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Lawyers react to aged care royal commission

News of an impending royal commission into Australian aged care facilities has lawyers talking, with one firm saying stakeholders in the sector will be “extremely nervous” about the probe.

user iconEmma Musgrave 18 September 2018 Politics
Aged care, senior citizen
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Yesterday, new Prime Minister Scott Morrison announced a royal commission into aged care facilities will be conducted, following years of allegations of abuse, mistreatment and understaffing.

Commenting on the plans, Creevey Russell Lawyers principal Dan Creevey said any inquiry will have a significant impact, adding that many stakeholders in the aged care sector will be extremely nervous that they're going to be under the microscope.

“The royal commission is going to have a significant and long-lasting impact on the Australian population, and how nursing homes and aged care facilities are run and managed moving forward,” Mr Creevey said.


"There is no doubt there is going to be a significant number of individuals and facilities who are going to be extremely nervous about this announcement. We have already seen how damaging the Royal Commission into Institutional Responses to Child Sexual Abuse and the Royal Commission to the Banking, Superannuation and Financial Services Industry have been. We expect no different from the royal commission into aged care facilities."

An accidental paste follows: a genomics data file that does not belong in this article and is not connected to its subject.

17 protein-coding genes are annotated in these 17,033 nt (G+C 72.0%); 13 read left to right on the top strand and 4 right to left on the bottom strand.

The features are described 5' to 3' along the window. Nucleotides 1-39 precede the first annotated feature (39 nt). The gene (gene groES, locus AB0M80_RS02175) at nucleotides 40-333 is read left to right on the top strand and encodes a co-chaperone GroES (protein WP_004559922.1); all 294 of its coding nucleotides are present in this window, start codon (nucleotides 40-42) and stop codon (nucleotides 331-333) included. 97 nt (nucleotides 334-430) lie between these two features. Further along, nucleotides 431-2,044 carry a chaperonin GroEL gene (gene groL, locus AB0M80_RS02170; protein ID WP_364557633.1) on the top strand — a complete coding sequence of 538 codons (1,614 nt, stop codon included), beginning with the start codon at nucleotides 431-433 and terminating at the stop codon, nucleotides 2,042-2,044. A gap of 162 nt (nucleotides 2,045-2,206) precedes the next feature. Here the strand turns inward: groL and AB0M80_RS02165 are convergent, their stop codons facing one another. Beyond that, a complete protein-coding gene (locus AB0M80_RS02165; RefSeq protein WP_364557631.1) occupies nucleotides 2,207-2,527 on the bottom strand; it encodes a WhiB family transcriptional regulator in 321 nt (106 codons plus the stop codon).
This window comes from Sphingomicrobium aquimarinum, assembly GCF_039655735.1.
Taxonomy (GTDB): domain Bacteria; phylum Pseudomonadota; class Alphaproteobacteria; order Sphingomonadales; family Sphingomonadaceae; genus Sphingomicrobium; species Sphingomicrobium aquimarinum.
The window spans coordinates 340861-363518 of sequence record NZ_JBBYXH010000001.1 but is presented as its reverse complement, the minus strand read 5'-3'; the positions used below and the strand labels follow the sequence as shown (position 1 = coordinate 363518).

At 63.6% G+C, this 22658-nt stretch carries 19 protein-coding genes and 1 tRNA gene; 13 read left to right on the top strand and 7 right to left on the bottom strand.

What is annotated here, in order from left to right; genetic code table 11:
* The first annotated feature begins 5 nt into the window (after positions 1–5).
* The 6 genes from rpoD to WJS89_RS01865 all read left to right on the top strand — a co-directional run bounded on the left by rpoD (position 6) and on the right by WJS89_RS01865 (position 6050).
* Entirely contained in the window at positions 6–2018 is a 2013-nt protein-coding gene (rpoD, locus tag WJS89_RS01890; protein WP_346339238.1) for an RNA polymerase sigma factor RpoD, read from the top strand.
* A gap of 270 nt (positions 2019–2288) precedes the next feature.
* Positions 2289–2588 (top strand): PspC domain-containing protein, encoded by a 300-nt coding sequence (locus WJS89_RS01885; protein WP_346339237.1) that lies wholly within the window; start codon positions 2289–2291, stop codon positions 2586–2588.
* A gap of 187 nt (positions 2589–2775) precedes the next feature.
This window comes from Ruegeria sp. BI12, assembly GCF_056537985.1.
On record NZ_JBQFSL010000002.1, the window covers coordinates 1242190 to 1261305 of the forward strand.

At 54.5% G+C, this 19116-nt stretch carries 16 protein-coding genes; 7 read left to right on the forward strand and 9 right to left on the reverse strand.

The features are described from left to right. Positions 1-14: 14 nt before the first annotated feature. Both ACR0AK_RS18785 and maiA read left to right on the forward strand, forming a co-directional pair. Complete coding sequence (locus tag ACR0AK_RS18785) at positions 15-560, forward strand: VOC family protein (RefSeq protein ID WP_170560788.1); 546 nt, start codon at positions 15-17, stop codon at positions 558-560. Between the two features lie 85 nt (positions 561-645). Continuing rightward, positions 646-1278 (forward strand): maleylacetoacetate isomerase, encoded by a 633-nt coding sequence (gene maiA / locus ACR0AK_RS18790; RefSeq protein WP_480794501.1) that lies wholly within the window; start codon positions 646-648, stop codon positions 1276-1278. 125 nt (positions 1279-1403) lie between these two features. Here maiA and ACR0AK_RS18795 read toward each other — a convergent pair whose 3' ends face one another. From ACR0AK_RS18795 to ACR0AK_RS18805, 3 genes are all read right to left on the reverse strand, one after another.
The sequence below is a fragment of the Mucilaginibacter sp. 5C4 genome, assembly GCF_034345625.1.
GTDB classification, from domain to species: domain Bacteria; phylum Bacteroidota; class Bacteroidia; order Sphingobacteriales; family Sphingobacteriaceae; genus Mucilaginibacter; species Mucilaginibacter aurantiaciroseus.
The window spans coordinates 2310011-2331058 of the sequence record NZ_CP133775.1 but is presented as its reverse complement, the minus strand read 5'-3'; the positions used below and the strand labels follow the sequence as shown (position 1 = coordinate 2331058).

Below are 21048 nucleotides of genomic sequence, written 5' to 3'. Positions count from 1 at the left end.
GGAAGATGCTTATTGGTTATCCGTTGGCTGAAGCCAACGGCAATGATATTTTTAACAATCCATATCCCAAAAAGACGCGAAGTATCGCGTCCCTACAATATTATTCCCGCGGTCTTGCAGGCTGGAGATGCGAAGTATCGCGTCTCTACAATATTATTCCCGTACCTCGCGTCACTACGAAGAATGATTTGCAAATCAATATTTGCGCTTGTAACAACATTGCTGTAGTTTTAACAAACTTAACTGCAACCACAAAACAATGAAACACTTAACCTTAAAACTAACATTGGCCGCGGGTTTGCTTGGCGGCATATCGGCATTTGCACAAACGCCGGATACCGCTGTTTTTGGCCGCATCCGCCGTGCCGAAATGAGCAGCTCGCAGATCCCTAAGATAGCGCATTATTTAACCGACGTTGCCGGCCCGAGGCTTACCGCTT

Mr Creevey said the firm expects a significant number of recommendations will be made as a result of the probe.

"A significant number of facilities and individuals will be required to give evidence at the hearing. A significant percentage of our country is going to be effected by the result, especially with our ageing population," he added.

Speaking about the matter further, Creevey Russell senior associate Trent Jones noted it is important that "proper representation is obtained by individuals or facilities to ensure their interests are being protected".

"People need to understand that the procedures and policies at a royal commission are different to a standard courtroom. It’s a long process. People who are called to give evidence need to know exactly what their rights and obligations are to ensure that their interests are being promoted,” he said.

“It is important people get proper representation.”

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